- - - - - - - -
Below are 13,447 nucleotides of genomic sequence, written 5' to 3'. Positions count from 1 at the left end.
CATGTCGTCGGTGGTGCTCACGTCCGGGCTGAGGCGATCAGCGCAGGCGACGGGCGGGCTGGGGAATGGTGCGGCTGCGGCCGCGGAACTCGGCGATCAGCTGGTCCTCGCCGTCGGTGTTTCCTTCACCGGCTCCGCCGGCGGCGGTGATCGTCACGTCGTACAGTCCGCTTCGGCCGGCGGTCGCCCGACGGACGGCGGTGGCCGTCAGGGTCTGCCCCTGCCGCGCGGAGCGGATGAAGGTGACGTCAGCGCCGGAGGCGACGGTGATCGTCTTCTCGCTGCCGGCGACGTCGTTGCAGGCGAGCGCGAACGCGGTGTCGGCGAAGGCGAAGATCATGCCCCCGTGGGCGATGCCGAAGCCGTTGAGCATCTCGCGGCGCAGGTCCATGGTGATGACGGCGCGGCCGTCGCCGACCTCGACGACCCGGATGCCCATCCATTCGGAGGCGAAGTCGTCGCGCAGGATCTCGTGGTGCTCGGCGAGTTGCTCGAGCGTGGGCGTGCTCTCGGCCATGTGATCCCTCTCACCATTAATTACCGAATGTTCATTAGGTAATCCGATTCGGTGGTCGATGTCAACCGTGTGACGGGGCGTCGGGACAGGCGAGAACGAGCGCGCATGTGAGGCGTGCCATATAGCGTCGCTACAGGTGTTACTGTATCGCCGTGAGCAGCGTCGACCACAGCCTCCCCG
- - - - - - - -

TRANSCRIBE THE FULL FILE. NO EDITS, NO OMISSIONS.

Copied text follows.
Below are 13,447 nucleotides of genomic sequence, written 5' to 3'. Positions count from 1 at the left end.
CATGTCGTCGGTGGTGCTCACGTCCGGGCTGAGGCGATCAGCGCAGGCGACGGGCGGGCTGGGGAATGGTGCGGCTGCGGCCGCGGAACTCGGCGATCAGCTGGTCCTCGCCGTCGGTGTTTCCTTCACCGGCTCCGCCGGCGGCGGTGATCGTCACGTCGTACAGTCCGCTTCGGCCGGCGGTCGCCCGACGGACGGCGGTGGCCGTCAGGGTCTGCCCCTGCCGCGCGGAGCGGATGAAGGTGACGTCAGCGCCGGAGGCGACGGTGATCGTCTTCTCGCTGCCGGCGACGTCGTTGCAGGCGAGCGCGAACGCGGTGTCGGCGAAGGCGAAGATCATGCCCCCGTGGGCGATGCCGAAGCCGTTGAGCATCTCGCGGCGCAGGTCCATGGTGATGACGGCGCGGCCGTCGCCGACCTCGACGACCCGGATGCCCATCCATTCGGAGGCGAAGTCGTCGCGCAGGATCTCGTGGTGCTCGGCGAGTTGCTCGAGCGTGGGCGTGCTCTCGGCCATGTGATCCCTCTCACCATTAATTACCGAATGTTCATTAGGTAATCCGATTCGGTGGTCGATGTCAACCGTGTGACGGGGCGTCGGGACAGGCGAGAACGAGCGCGCATGTGAGGCGTGCCATATAGCGTCGCTACAGGTGTTACTGTATCGCCGTGAGCAGCGTCGACCACAGCCTCCCCG